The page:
A decade in the making
By and large, preparations and responses to the ongoing typhoon took place smoothly, with the national and local governments doing their part according to their respective missions. The private sector, too, knows the drill: Billboards were being rolled up as early as Saturday in the metropolis. By noon yesterday, classes in all the component cities of the metropolis had been called off, and work in government offices suspended. Though some did note that nothing, it seemed, would get in the way of the first G2E Asia Expo in Manila, which proceeded; typhoon or not, Pogos remain buzzworthy.
This left the NDRRMC’s cellphone alerts as the main topic of conversation, ranging from the supportive to the exasperated, with most being somewhere in between, because the alerts come with their own dramatic sounds and quite often at night. Many confessed to a feeling of mounting panic because of the alerts. One professional ventured a mild criticism concerning mobile alerts: “You don’t send repeated alerts. Desensitizes and irritates people.”
That’s a fair statement, but it should be accompanied by the realization that this is the first time a major typhoon is being monitored with the vigorous use of the mobile alerts system. It will, by necessity, be accompanied by teething problems. For example, quite a few people received two separate kinds of alerts containing different storm level warnings, which suggests the authorities are trying to make the alerts responsive to the location of the receiver. This represents one of the goals of such a system: to tailor them to the recipient, so that the warning will be both timely and relevant.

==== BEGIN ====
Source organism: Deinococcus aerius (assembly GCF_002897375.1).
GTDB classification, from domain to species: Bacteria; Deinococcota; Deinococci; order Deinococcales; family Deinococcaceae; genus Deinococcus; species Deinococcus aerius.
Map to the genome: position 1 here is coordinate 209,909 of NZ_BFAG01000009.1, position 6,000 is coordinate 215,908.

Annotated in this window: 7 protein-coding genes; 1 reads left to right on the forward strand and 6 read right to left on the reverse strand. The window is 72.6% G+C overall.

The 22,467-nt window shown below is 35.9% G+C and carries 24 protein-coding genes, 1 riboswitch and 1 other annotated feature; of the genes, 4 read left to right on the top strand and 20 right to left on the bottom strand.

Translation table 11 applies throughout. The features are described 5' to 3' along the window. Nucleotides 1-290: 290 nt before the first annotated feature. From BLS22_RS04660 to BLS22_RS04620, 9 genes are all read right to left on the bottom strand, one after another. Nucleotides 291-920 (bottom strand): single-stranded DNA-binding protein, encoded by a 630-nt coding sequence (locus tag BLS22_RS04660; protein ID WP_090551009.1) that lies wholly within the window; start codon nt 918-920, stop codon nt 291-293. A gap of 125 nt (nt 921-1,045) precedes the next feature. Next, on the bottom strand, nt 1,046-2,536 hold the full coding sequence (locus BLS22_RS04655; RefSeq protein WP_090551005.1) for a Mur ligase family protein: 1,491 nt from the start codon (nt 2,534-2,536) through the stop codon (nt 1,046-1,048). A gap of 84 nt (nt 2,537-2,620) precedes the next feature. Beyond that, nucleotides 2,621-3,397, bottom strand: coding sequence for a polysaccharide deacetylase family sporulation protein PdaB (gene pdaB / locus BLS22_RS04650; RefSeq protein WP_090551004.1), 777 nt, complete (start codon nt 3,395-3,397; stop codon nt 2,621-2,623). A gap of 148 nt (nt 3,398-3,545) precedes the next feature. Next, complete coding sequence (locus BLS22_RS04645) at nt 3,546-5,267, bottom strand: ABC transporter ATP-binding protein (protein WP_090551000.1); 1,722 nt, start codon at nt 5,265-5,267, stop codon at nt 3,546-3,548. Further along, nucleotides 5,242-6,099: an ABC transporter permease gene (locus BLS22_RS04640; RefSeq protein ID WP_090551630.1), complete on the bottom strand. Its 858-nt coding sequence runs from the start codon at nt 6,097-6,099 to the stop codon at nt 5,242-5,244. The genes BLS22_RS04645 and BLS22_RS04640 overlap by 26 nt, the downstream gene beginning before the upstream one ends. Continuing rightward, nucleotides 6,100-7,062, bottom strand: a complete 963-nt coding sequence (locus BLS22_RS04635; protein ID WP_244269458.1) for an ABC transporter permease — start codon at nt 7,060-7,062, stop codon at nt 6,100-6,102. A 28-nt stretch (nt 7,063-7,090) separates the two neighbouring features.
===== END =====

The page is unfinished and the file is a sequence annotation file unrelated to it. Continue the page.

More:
Overall, what this demonstrates is that progress is being made, but government time is very different from rest-of-the-world time. The need for an alert system using mobile phones became apparent after typhoons “Ondoy” and “Pepeng,” and the two preceding administrations moved things along, with the cooperation of the mobile telecom companies. Over time, a virtual infrastructure for alerts and advisories has been built up, with the media cooperating among itself and with government and the private sector.
One can imagine that this typhoon will mark a tipping point, a positive one of sorts: Having proven that the alert system can be rolled out and sustained throughout an emergency, the question then becomes one of refinement and improvement. So long as the authorities are willing to listen, and hold post-situation assessments in cooperation with the private sector, it ought to be expected that the next time around, the system will be less prone to inducing panic, and more toward what it’s meant to achieve: potentially life-saving information in real time, for an anxious public.
It’s too early to tell what the real toll of the typhoon will be; initial reports from the first areas bearing the brunt of the typhoon’s progress have just started to come in as this is being written. The metropolis is still bracing for the expected impact of the wind and rain. Without having to check any media or listening to the radio or watching TV, the public, however, has been able to track the progress of the typhoon and the accompanying warnings concerning storm surges, wind strength and expected amounts of rain. That should be enough to offset whatever inconvenience or alarm people experienced from the alerts coming in, sometimes hours and sometimes minutes apart. To be forewarned is to be forearmed, after all.
Subscribe to INQUIRER PLUS to get access to The Philippine Daily Inquirer & other 70+ titles, share up to 5 gadgets, listen to the news, download as early as 4am & share articles on social media. Call 896 6000.